The time between the end of the 1994 and the beginning of the 1995 seasons felt like an abyss. I could actually feel the loss of baseball and, to this day, I still wonder how that season would have turned out. But, no matter how mad or heart-broken or betrayed I felt; I was ready with open arms for baseball to come back. Baseball wasn't just a game to me, it was my release; my crutch. Everything in life that ever brought me sadness was wiped away by baseball. My first female heart-break came in the midst of the 1999 season. It was as if the Mets were playing for me. They won the wild card and then the divisional series. They went to the NLCS against the Braves (a team that's not very well-liked in the realm of Shea Stadium). They were down 3 games to none and they came back. It was some of the most exciting baseball I have ever seen. And, after all that, Kenny Rogers walked in the winning run in game 6 to put the Braves in the World Series. I remember that pain more vividly than my first female heart-break.
After the terrorists attacked on September 11, 2001, the whole nation, myself included, fixed their tired, tear-stained eyes on the hope that is baseball. Almost an entire nation was behind the New York Yankees and then the unthinkable happened. The Yankees lost. They lost to the Arizona Diamondbacks of all teams. It was as if baseball was telling us, "Life isn't a fairy tale, wake up, live, love, and enjoy!" Baseball, the fantasy, brought us reality and all we could do was wait for next season.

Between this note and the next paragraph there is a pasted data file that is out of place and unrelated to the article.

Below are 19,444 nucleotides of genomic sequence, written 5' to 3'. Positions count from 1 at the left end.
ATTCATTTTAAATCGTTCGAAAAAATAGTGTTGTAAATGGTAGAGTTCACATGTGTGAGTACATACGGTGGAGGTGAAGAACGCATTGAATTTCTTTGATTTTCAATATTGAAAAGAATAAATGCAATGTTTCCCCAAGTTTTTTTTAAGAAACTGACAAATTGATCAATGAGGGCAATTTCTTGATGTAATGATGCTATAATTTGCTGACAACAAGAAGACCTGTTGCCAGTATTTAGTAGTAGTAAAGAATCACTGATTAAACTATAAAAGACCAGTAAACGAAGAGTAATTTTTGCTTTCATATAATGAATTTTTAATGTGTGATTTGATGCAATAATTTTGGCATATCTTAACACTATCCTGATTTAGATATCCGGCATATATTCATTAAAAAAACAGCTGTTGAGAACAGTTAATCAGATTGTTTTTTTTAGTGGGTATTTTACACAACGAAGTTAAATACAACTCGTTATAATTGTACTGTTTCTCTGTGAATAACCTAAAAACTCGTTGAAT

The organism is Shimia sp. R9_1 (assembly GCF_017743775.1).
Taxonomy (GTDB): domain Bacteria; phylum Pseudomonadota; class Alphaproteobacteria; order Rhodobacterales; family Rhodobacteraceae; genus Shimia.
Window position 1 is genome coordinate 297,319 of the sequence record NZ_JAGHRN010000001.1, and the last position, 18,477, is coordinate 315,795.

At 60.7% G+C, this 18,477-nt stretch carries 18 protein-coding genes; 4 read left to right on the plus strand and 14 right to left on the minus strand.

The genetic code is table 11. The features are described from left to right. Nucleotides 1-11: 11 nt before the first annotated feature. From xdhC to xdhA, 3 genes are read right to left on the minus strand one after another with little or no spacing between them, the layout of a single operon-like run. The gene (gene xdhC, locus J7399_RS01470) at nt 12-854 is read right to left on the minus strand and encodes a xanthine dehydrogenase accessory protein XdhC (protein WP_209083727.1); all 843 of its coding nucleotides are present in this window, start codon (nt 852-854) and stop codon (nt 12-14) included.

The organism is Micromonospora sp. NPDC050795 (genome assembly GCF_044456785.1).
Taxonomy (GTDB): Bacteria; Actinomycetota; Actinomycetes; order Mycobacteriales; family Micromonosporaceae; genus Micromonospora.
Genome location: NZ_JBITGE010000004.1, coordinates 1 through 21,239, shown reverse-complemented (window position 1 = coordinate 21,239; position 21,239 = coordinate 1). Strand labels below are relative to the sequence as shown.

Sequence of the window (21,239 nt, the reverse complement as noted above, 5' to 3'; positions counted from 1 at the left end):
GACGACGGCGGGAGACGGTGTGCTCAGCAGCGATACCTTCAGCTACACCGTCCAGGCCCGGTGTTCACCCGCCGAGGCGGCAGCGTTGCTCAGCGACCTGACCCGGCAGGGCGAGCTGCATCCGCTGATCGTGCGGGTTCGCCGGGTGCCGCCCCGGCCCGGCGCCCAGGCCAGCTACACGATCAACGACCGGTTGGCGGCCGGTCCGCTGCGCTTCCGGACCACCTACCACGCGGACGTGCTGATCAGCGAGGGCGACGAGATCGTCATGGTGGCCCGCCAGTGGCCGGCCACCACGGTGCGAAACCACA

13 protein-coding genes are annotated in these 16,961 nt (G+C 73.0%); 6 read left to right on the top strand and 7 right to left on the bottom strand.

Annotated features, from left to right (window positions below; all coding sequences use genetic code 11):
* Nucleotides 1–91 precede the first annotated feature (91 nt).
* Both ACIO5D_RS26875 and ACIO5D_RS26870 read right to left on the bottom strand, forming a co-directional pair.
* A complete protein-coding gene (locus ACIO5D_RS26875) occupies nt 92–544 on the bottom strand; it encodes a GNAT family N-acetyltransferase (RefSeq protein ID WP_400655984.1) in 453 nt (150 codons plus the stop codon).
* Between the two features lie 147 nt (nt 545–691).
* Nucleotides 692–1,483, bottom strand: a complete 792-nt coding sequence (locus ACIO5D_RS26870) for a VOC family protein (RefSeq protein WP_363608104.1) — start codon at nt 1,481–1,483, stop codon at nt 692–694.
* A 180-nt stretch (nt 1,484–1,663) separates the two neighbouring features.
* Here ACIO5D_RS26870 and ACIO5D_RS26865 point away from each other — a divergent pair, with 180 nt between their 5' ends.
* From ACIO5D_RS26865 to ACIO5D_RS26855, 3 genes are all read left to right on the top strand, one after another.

The older I got, the more I changed. But, baseball was always my answer. I failed one of the most important tests of my life by one question. I was living in Monterey, California at the time. So, I spent the next two weeks going to San Francisco and Oakland watching Giants and A's games. I saw Barry Bonds steal his 500th base. Not long after that I moved to Texas and on my road trip I stopped at Dodger Stadium. I was 20 years old at this point and the Dodgers were playing the Rockies. I went in during batting practice and I had a seat next to the field down the right field line. Soon after I sat down one of the Rockies hit a batting practice ball to right field. Larry Walker strolled over and picked it up. He turned and started jogging away and flipped the ball over his head and right to me. Ten years and dozens of games and I finally had a ball. A little boy, probably no more than 9, looked up at me and asked, "Can I have the ball?"
I looked back at him, smiled and said in a soft, sweet voice, "Hell, no."
The little boy tried to appeal to me some more, but I still have that ball.
Just when I thought 1994 had numbed all baseball pain; in came steroids. Many people, and "true fans", will tell you that it may have ruined the game. And when all that news first started to break, I felt the same. I began thinking, how could baseball do this to me again? Why can't the players just love the game the way I do? What do we do with all those padded stats? But, soon, it hit me; the steroid scandal ruin the game, it just ruined some statistics. I still love the game.
A baseball diamond, any baseball diamond, is still the "field of dreams". When I stand on a field I can still feel the ball, smell the glove, glide my feet through the blades of grass all neatly trimmed, slide into home with excitement breathing down my neck and raspberries adorning my thigh in some sweet pain of triumph. When I'm in a ballpark, I'm not thinking about the players or if they're "juiced"; I'm feeling the crowd, I'm keeping score and I'm watching those little men beneath me play the game I love. I used to think baseball and I were in an abusive relationship. Baseball abused me, but I loved it too much to leave. That's not it, though. There isn't a relationship. There's simply no difference between us.